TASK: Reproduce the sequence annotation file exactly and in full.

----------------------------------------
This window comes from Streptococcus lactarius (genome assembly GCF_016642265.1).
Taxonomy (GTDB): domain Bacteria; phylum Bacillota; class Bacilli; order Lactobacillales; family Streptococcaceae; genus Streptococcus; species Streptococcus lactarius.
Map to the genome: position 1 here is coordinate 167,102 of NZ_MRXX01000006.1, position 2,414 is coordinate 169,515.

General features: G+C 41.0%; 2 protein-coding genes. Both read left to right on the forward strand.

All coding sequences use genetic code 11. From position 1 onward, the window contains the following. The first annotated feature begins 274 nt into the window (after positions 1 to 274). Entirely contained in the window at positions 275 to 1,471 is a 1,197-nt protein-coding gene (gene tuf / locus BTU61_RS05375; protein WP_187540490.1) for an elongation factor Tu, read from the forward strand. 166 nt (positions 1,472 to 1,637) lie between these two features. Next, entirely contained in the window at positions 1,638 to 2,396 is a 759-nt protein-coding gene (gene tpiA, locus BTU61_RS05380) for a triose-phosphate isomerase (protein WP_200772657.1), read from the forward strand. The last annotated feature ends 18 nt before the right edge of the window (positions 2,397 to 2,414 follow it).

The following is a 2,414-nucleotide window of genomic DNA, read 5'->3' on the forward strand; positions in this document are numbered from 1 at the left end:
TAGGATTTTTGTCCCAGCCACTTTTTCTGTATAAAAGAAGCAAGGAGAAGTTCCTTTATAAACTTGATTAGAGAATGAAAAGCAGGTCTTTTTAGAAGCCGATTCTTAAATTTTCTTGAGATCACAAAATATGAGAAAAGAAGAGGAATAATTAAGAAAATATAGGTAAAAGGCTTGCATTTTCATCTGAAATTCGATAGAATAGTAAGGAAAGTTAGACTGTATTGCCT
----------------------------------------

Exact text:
This window comes from Streptococcus lactarius (genome assembly GCF_016642265.1).
Taxonomy (GTDB): domain Bacteria; phylum Bacillota; class Bacilli; order Lactobacillales; family Streptococcaceae; genus Streptococcus; species Streptococcus lactarius.
Map to the genome: position 1 here is coordinate 167,102 of NZ_MRXX01000006.1, position 2,414 is coordinate 169,515.

General features: G+C 41.0%; 2 protein-coding genes. Both read left to right on the forward strand.

All coding sequences use genetic code 11. From position 1 onward, the window contains the following. The first annotated feature begins 274 nt into the window (after positions 1 to 274). Entirely contained in the window at positions 275 to 1,471 is a 1,197-nt protein-coding gene (gene tuf / locus BTU61_RS05375; protein WP_187540490.1) for an elongation factor Tu, read from the forward strand. 166 nt (positions 1,472 to 1,637) lie between these two features. Next, entirely contained in the window at positions 1,638 to 2,396 is a 759-nt protein-coding gene (gene tpiA, locus BTU61_RS05380) for a triose-phosphate isomerase (protein WP_200772657.1), read from the forward strand. The last annotated feature ends 18 nt before the right edge of the window (positions 2,397 to 2,414 follow it).

The following is a 2,414-nucleotide window of genomic DNA, read 5'->3' on the forward strand; positions in this document are numbered from 1 at the left end:
TAGGATTTTTGTCCCAGCCACTTTTTCTGTATAAAAGAAGCAAGGAGAAGTTCCTTTATAAACTTGATTAGAGAATGAAAAGCAGGTCTTTTTAGAAGCCGATTCTTAAATTTTCTTGAGATCACAAAATATGAGAAAAGAAGAGGAATAATTAAGAAAATATAGGTAAAAGGCTTGCATTTTCATCTGAAATTCGATAGAATAGTAAGGAAAGTTAGACTGTATTGCCT